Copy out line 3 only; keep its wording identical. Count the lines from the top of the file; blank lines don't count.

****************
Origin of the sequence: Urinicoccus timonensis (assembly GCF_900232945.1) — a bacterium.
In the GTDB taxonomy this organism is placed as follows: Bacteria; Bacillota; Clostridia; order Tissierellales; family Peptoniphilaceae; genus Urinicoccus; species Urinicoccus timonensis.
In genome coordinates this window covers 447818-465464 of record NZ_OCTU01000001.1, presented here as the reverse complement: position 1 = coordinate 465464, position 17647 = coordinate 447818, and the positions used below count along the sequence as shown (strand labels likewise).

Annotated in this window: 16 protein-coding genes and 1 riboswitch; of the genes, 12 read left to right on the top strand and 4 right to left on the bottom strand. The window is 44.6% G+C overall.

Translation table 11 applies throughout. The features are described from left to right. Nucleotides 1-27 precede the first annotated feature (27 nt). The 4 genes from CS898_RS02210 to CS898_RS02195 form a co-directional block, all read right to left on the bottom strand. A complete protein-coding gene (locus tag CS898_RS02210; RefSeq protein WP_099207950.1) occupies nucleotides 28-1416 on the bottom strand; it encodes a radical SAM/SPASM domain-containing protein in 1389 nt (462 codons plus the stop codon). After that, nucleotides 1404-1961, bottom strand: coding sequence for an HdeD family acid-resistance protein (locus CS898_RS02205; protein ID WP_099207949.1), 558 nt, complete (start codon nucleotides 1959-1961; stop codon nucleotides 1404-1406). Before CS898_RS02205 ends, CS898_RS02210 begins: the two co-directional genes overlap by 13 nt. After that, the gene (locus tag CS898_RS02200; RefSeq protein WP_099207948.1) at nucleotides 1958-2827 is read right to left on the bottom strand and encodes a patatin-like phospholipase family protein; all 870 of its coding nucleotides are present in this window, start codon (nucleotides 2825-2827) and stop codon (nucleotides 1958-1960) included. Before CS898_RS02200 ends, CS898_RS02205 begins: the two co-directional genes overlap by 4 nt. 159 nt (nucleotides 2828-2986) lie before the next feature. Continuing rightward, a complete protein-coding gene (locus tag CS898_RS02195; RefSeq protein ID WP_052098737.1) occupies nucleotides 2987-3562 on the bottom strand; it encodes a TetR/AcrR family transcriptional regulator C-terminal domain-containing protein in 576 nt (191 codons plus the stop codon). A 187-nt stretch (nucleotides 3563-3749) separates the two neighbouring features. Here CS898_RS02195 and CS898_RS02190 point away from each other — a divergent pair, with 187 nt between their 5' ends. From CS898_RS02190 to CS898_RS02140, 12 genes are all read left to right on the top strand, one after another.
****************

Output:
In genome coordinates this window covers 447818-465464 of record NZ_OCTU01000001.1, presented here as the reverse complement: position 1 = coordinate 465464, position 17647 = coordinate 447818, and the positions used below count along the sequence as shown (strand labels likewise).